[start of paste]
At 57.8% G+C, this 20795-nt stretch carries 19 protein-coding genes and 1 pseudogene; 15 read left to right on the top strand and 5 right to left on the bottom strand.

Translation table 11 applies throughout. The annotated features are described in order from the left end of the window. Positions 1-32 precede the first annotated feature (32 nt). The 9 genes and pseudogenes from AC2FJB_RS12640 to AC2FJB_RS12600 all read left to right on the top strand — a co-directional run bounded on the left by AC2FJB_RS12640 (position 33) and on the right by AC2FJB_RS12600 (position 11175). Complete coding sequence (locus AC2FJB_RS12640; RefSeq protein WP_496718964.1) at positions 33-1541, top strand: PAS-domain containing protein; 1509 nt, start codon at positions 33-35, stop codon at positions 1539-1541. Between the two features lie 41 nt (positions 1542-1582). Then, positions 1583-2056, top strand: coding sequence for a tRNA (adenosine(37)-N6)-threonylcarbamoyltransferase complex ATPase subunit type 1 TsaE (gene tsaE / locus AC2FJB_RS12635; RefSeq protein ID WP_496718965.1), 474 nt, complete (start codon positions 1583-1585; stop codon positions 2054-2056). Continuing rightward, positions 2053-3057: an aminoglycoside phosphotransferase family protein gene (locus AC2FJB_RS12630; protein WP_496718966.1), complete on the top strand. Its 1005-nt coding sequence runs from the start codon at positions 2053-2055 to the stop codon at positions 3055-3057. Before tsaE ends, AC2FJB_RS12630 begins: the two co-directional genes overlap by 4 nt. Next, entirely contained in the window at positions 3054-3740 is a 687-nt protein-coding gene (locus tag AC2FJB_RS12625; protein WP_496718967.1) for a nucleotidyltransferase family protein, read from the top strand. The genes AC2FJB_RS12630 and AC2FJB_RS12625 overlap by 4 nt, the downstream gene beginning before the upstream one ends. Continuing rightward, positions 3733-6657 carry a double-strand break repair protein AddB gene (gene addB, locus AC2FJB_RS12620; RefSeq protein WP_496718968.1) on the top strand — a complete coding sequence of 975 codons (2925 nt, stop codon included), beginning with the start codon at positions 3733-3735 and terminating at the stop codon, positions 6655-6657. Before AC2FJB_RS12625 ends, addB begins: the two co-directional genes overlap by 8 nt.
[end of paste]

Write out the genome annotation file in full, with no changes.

At 57.8% G+C, this 20795-nt stretch carries 19 protein-coding genes and 1 pseudogene; 15 read left to right on the top strand and 5 right to left on the bottom strand.

Translation table 11 applies throughout. The annotated features are described in order from the left end of the window. Positions 1-32 precede the first annotated feature (32 nt). The 9 genes and pseudogenes from AC2FJB_RS12640 to AC2FJB_RS12600 all read left to right on the top strand — a co-directional run bounded on the left by AC2FJB_RS12640 (position 33) and on the right by AC2FJB_RS12600 (position 11175). Complete coding sequence (locus AC2FJB_RS12640; RefSeq protein WP_496718964.1) at positions 33-1541, top strand: PAS-domain containing protein; 1509 nt, start codon at positions 33-35, stop codon at positions 1539-1541. Between the two features lie 41 nt (positions 1542-1582). Then, positions 1583-2056, top strand: coding sequence for a tRNA (adenosine(37)-N6)-threonylcarbamoyltransferase complex ATPase subunit type 1 TsaE (gene tsaE / locus AC2FJB_RS12635; RefSeq protein ID WP_496718965.1), 474 nt, complete (start codon positions 1583-1585; stop codon positions 2054-2056). Continuing rightward, positions 2053-3057: an aminoglycoside phosphotransferase family protein gene (locus AC2FJB_RS12630; protein WP_496718966.1), complete on the top strand. Its 1005-nt coding sequence runs from the start codon at positions 2053-2055 to the stop codon at positions 3055-3057. Before tsaE ends, AC2FJB_RS12630 begins: the two co-directional genes overlap by 4 nt. Next, entirely contained in the window at positions 3054-3740 is a 687-nt protein-coding gene (locus tag AC2FJB_RS12625; protein WP_496718967.1) for a nucleotidyltransferase family protein, read from the top strand. The genes AC2FJB_RS12630 and AC2FJB_RS12625 overlap by 4 nt, the downstream gene beginning before the upstream one ends. Continuing rightward, positions 3733-6657 carry a double-strand break repair protein AddB gene (gene addB, locus AC2FJB_RS12620; RefSeq protein WP_496718968.1) on the top strand — a complete coding sequence of 975 codons (2925 nt, stop codon included), beginning with the start codon at positions 3733-3735 and terminating at the stop codon, positions 6655-6657. Before AC2FJB_RS12625 ends, addB begins: the two co-directional genes overlap by 8 nt.